Samsung leads Micromax in India mobile phone market, but losing grip: CMR

By: | Updated: February 9, 2015 9:12 AM

Samsung may be the leader in the burgeoning Indian mobile market, but the Korean handset giant is losing ground in one of the world's largest markets...

Samsung, Samsung India, Samsung in India, mobile phoneSamsung led the overall mobile phone market too with 16.1 per cent share, followed by Micromax (14.4 per cent overall and 19.5 per cent in smartphone market), according to Counterpoint. (Reuters)

Samsung may be the leader in the burgeoning Indian mobile market, but the Korean handset giant is losing ground in one of the world’s largest markets as it faces stiff competition from rivals like Micromax, Karbonn, Lava and Microsoft (Nokia).

According to the latest data from Cyber Media Research (CMR), Samsung is “losing its earlier firm grip” with its share declining to 16.5 per cent at the end of December 2014 from 20.3 per cent at the beginning of the year.

According to the research firm’s India Monthly Mobile Handsets Market Review – for calendar year (CY) 2014, India mobile handsets market grew by 4 per cent to 257 million units in terms of shipments over 2013.

Of this, Samsung captured 16.5 per cent of the shipments, followed by Micromax and Microsoft (Nokia) at 13.3 per cent each, it added.

“However, Samsung was seen to be losing its earlier firm grip on market, as its share of the market showed a downward trend during the year, as compared to Micromax that gained primarily in April-June 2014, but then continued to remain flat during the rest of the year,” CMR said in a statement.

Samsung’s share of the overall market in January-March 2014 quarter stood at 20.3 per cent, while that of Micromax was 11.2 per cent and Microsoft (Nokia) was 17.6 per cent.

About 77 million smartphones were shipped in 2014, accounting for nearly 30 per cent of the total mobile phone market in the country. The smartphones segment grew at 46 per cent as against the previous year.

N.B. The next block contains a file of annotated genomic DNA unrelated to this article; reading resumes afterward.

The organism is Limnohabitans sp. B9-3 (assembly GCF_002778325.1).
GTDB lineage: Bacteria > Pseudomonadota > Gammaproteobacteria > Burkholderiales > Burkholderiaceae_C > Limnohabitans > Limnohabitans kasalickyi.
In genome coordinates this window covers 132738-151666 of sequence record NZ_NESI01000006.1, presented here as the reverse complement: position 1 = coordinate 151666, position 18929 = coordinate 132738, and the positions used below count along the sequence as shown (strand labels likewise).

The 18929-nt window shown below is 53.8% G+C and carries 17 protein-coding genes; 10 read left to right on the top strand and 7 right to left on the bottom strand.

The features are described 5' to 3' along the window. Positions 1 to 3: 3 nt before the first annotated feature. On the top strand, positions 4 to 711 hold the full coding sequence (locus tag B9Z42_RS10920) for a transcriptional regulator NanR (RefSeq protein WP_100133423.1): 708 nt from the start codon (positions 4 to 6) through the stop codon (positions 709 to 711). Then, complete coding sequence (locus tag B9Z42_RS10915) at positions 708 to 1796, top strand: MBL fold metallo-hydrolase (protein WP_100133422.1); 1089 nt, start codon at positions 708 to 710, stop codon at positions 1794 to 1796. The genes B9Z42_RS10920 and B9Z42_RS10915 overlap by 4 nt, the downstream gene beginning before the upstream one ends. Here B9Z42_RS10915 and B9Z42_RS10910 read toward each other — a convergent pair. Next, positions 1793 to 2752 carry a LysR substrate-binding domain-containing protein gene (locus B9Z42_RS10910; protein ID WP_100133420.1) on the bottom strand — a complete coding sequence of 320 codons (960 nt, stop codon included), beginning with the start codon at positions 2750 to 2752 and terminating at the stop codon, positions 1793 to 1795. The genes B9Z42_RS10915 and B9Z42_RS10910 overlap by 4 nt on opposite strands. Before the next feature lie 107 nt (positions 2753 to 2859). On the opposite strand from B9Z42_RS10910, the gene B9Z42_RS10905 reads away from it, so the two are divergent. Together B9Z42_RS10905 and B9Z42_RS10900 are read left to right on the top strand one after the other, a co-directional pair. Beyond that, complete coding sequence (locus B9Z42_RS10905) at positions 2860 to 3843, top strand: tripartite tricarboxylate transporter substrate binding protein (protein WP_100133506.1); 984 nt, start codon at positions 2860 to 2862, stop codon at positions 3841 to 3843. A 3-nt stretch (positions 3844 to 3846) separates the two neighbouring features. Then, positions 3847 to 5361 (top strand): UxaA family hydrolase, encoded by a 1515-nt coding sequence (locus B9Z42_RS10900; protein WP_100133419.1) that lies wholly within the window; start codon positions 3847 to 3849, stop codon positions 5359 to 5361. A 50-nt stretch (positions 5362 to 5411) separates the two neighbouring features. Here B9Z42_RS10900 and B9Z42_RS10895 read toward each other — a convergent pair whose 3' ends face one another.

Samsung lost ground in the smartphone segment too, with its market share falling from 43.2 per cent at the beginning of the year to 29.3 per cent at the end of December 2014.

Micromax, on the other hand, expanded its share marginally from 17.5 in January-March 2014 to 18.9 per cent in the fourth quarter of 2014.

“2014 proved to be a path-breaking year for the India mobile phones market, essentially in terms of high proportion of smartphones shipped. A lot of consumer enthusiasm was seen in terms of launch of new phone models and brands, unique features and a significant change in sales strategies of vendors,” CMR Lead Analyst Telecoms Research Faisal Kawoosa said.

“This resulted not only in making available a wider set of options for buyers, but also challenged industry players to remain competitive as well as creative in their offerings,” he added.

Last week, multiple research reports showed contrasting data on market leader in the Indian smartphone market.

While Canalys said Micromax had 22 per cent share and had overtaken Samsung (20 per cent) as number one, research firm Counterpoint stated that the Korean giant continued to be at the top with 27.4 per cent smartphone market share in the October-December 2014 quarter.

Samsung led the overall mobile phone market too with 16.1 per cent share, followed by Micromax (14.4 per cent overall and 19.5 per cent in smartphone market), according to Counterpoint.

Another report by GfK, which is based on sales numbers, put Samsung ahead of the domestic rival with 34.3 per cent share of the Indian smartphone market at the end of December 2014.

CMR said the growth in smartphone shipment was propelled by a number of reasons, the main being availability of wide range of models and brands under Rs 15,000, pickup in online sales, increasing mobile data consumption and decline in data tariffs and operators extending their data network footprints.

While many new brands emerged in the India market, the focus continued to be on offering the best experience at the right price-point, CMR said.

“Going forward, the challenge would to provide customers equally high levels of after-sales experience across the length and breadth of the country. This will call for a deep focus and investment on improving distribution and servicing networks,” CMR Telecoms Analyst Karn Chauhan said.

Some of the new smartphone brands rely exclusively on online sales and it would be interesting to watch how they go about increasing their market footprint, to penetrate deeper into upcountry locations, he added.

“Such expansion would help them reach a large base of potential buyers without easy access to online platforms,” he said.

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